Particle Intersections in Legal Time
In the many centuries since the rise of science, our modern civilization has come to realize many wonders. With the emergence of modern technology we routinely encounter objects more magical than the burning bush. In this realm scientists are currently completing final assembly of a new particle accelerator at CERN known as the Large Hadron Collider. This collider has been under construction in some form for the last 14 years and is worth at minimum $8 billion dollars. It promises to revolutionize particle physics by re-creating particle energies rare in the cosmos.
But two men from Hawaii have other plans. Walter Wagner and Luis Sancho are suing to shut down the project on the allegation that the accelerator might destroy the world, as we know it. They suspect that the accelerator might be capable of producing a miniature black hole, strangelet, or some damn thing that would consume all matter on Earth. They want CERN to submit a complete environmental statement before they even consider switching it on.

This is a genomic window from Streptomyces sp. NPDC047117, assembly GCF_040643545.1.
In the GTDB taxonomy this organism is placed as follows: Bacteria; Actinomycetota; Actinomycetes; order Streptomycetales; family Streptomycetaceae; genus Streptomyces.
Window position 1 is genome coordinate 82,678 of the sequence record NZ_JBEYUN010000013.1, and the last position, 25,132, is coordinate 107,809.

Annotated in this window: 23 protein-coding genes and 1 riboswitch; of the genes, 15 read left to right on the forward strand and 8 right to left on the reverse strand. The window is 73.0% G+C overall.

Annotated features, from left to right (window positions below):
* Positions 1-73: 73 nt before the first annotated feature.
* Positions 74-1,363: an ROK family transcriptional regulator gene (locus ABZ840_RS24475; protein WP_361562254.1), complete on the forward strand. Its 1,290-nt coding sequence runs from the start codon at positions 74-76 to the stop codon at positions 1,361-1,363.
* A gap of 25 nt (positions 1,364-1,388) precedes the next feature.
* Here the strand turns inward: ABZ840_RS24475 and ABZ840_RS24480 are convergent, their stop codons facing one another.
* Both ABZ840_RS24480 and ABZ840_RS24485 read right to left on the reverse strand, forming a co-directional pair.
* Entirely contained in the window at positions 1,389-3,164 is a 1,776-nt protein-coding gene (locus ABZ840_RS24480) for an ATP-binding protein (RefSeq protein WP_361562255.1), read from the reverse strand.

Now the last time I checked, Switzerland where CERN is headquartered, does not answer to the Hawaiian or federal government. While that is correct, Fermilab and the Department of Energy do, and they supply critical parts for the project.
In defense of CERN, the probabilities that an unsatisfying event might occur are exceedingly narrow. Nature routinely cooks up energies far higher than this machine could produce in the form of high-energy cosmic rays from black holes, neutron stars, and supernova. While still debated, Hawking radiation should rapidly destroy any black holes that are produced. Strange matter is still hypothetical and is likely unstable anyway under ambient conditions.
On the other hand, maybe they are right. One of the majesties of science is that you never really know until you run the test. You just can’t publish if your dead.